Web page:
United Kingdom

The best of the United Kingdom

With its vibrant mix of people, countries, landscapes and sights the United Kingdom is above all diverse. While some may bemoan the climate, for others the islands’ milder temperatures make the UK an ideal holiday destination. Come along and explore the top places with us!

The United Kingdom, or UK, is a political union that comprises four countries, England, Wales, Scotland and Northern Ireland. Throughout the UK it is the unique mix of similarities between peoples and diversity of the same that make the country fascinating and rich. In this issue of NephroCare for me, we’ve elected to devote the majority of our attention to two countries, England and Wales, quite simply because the greatest number of the UK’s NephroCare centres are located there.

Sights and sounds of London

Ask anyone to name a city in the UK and you can bet the answer will almost always be London. Today, the metropolis with its vivid history and vibrant present is home to over 8.6 million people. But did you know the city on the Thames is what English kings and queens have called home for over 1,000 years? Along London’s narrow cobblestone streets, present-day visitors are confronted with a unique mix of Roman ruins and modern architectural wonders. Here is a look at our top 5 things to see and do in London.

  • Tower of London: This iconic castle on the Thames has worn many guises throughout its long history: royal residence, prison, armoury and more. Today, it’s a museum and UNESCO World Heritage site.
  • Big Ben and the Houses of Parliament: The clock tower on the north end of the parliament building has become one of the UK’s most famous symbols. A little known fact: the name Big Ben actually refers to the bell inside the tower, not the clock.
  • River Thames: Whatever the weather, many of the city’s attractions can be taken in from the comfort of a riverboat tour. Get off at one of the stops if you fancy exploring a little more.
  • World-famous shopping: Harrods, the upmarket department store in the borough of Knightsbridge, is an institution in London, and is worth a visit even if you don’t buy anything.
  • London Eye: Seated in Europe’s tallest Ferris wheel, you can take in sweeping views of the city from one of London’s highest viewpoints.

The great English outdoors: national parks galore

For those who want to get out of big, bustling London, there is so much to see in the English countryside and beyond in England’s national parks. The Lake District National Park in North-West England with its idyllic lakes and mountains offers a variety of sights and things to do for people of all ages. Many areas are also wheelchair accessible. Depending on the season, various events and activities take place all across the area.

Another national park worth a trip is the Yorkshire Dales National Park. From ancient stone villages to traditional farmlands, to amazing waterfalls and thick woodlands, the Dales are rich in history and full of beauty and character. The Peak District National Park in central England is a place of diversity and great contrasts. Put on your walking shoes and get ready to take a comfortable stroll if you make it to these parts, where steep limestone dales meet striking high moorlands. Again, many of the routes are wheelchair friendly, and offer easy linear walks.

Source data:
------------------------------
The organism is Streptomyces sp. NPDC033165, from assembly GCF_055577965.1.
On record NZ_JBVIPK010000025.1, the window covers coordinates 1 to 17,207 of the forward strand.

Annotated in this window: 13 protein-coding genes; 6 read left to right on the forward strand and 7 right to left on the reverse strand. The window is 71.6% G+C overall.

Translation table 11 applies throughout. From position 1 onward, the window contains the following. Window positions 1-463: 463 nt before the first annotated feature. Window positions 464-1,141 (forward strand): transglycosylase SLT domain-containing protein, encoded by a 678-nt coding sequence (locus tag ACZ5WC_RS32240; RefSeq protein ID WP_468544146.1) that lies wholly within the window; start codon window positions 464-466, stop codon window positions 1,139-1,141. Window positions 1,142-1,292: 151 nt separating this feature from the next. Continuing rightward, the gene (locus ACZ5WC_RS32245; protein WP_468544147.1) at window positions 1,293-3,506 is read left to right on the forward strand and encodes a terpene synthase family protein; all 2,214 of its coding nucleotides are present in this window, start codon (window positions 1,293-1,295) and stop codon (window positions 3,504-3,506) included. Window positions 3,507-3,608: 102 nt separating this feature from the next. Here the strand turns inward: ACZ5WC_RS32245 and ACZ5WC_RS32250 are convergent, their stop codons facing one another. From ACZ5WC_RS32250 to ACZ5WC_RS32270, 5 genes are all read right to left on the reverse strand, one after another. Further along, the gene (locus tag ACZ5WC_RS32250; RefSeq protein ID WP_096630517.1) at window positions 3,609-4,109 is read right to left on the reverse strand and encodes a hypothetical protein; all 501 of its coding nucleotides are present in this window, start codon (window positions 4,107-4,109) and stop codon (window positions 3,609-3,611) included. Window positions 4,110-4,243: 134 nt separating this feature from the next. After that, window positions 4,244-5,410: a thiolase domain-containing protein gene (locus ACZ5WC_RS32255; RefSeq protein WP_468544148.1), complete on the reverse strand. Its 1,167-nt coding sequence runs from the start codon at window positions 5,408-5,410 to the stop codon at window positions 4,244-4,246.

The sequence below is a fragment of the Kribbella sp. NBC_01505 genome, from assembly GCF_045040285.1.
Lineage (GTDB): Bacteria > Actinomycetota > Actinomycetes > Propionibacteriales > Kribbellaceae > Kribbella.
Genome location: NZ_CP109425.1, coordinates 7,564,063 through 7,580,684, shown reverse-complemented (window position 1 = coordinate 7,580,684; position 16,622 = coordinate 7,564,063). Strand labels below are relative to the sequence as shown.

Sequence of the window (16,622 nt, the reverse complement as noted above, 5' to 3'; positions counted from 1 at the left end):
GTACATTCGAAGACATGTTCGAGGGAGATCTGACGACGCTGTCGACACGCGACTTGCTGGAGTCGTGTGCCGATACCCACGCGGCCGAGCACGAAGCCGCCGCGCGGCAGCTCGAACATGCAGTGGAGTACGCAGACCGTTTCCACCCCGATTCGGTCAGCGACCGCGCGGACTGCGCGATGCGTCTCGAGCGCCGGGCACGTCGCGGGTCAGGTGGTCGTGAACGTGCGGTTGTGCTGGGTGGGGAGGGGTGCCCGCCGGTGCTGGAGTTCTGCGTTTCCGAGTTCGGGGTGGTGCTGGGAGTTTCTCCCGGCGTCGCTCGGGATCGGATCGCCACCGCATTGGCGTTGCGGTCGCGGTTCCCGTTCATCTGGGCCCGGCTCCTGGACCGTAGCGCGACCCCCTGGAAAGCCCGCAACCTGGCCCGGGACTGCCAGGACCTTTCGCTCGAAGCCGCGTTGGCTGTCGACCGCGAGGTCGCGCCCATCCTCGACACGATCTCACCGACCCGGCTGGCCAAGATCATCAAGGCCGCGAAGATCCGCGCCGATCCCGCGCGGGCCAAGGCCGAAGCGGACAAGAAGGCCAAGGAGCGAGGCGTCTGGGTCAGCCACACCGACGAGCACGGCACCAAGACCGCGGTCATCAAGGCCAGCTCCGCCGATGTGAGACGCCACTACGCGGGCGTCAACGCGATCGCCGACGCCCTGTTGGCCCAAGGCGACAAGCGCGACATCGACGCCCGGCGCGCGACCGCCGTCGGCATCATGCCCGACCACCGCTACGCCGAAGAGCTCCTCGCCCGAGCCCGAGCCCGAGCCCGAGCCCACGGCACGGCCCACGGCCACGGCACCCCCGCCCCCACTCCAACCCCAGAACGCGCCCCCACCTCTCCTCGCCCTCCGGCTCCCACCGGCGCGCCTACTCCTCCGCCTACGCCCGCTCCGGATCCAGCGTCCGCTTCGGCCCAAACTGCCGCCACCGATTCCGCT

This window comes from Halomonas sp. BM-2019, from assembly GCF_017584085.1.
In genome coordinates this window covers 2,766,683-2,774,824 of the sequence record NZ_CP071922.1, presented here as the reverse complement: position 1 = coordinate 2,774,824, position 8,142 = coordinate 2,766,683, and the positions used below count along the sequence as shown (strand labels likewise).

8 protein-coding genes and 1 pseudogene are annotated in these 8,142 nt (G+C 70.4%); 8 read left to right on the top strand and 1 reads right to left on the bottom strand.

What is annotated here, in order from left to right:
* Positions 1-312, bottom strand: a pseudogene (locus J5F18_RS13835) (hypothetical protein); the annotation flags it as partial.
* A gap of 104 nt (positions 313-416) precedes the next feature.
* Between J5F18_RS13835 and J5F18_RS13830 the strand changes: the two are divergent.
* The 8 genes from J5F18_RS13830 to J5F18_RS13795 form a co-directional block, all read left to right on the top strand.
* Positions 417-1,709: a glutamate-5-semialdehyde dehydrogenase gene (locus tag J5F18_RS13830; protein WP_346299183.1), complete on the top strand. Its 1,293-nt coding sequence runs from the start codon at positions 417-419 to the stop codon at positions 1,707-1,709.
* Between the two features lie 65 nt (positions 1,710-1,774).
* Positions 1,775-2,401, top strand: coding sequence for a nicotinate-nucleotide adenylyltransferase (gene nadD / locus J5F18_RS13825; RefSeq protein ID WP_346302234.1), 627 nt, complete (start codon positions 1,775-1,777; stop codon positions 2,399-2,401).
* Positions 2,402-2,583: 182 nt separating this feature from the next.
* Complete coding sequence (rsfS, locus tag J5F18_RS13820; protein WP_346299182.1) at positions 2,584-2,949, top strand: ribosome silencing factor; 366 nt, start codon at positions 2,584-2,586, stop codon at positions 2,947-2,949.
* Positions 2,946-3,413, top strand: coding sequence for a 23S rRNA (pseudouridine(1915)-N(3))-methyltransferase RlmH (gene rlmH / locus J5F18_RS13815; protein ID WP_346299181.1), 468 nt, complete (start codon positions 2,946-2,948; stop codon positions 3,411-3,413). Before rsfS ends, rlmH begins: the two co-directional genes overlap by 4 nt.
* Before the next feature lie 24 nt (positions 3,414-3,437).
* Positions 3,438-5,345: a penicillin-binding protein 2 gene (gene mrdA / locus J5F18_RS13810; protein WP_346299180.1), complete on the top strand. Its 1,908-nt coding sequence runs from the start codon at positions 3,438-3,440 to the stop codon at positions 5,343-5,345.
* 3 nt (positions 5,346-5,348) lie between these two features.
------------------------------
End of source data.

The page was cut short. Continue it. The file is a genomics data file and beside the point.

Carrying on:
Wandering through Wales

Along the west coast of Great Britain lies the country of Wales. In addition to 1,562 kilometres of striking coastline, it also boasts the highest peak in England and Wales, 1,085 metre-tall Mount Snowdon, known in the Welsh language as Yr Wyddfa, meaning ‘the tomb’. The mountain is located within Snowdonia National Park, the largest national park in all of Wales. Here there is no shortage of breathtaking landscapes and diverse wildlife.

If you love taking in the seaside while walking, it doesn’t get much better than the Wales Coast Path. Beginning in the north near Chester, the path runs nearly the entire length of the country’s coast. Some parts of the path, for instance between Prestatyn and Conwy, are perfect for an easy walk and are wheelchair accessible.

Visiting Scotland and Northern Ireland

A trip to Scotland would not be complete without a stop in Edinburgh, named the UK’s most beautiful city by The Telegraph for the third consecutive year. Take in the newly revamped waterfront, meander along the cosmopolitan streets and take a tour of Edinburgh Castle, Scotland’s number one tourist attraction. If you have a few extra days, the Scottish Highlands are an absolute must if you love seeing spectacular wonders of the natural world.

From Great Britain, you can easily take a ferry over to Northern Ireland to explore Belfast’s historic city centre. A hop-on, hop-off bus tour is an excellent way to take in the main highlights in one fell swoop. Take a day trip from Belfast to the northeast coast and witness Giant’s Causeway with your own eyes. The remains of an ancient volcanic eruption, the causeway consists of over 40,000 black basalt columns that protrude out of the water.

Now that we have whetted your appetite for a visit to the UK, use the dialysis centre finder to help plan your holiday. We wish you happy, healthy and safe travels in the United Kingdom. 

UK – Fun facts

Longest name

Llanfairpwllgwyngyllgogerychwyrndrobwllllantysiliogogogoch, a town in Wales, is the longest place name in the UK. It’s full meaning: Saint Mary’s Church in the hollow of the white hazel near the rapid whirlpool and the Church of Saint Tysilio of the red cave.


No matter your location in the UK, you are never more than 120 kilometres away from the seaside.

Football fanatics!

The UK is the only state in the world with four national football teams, one for each of its countries.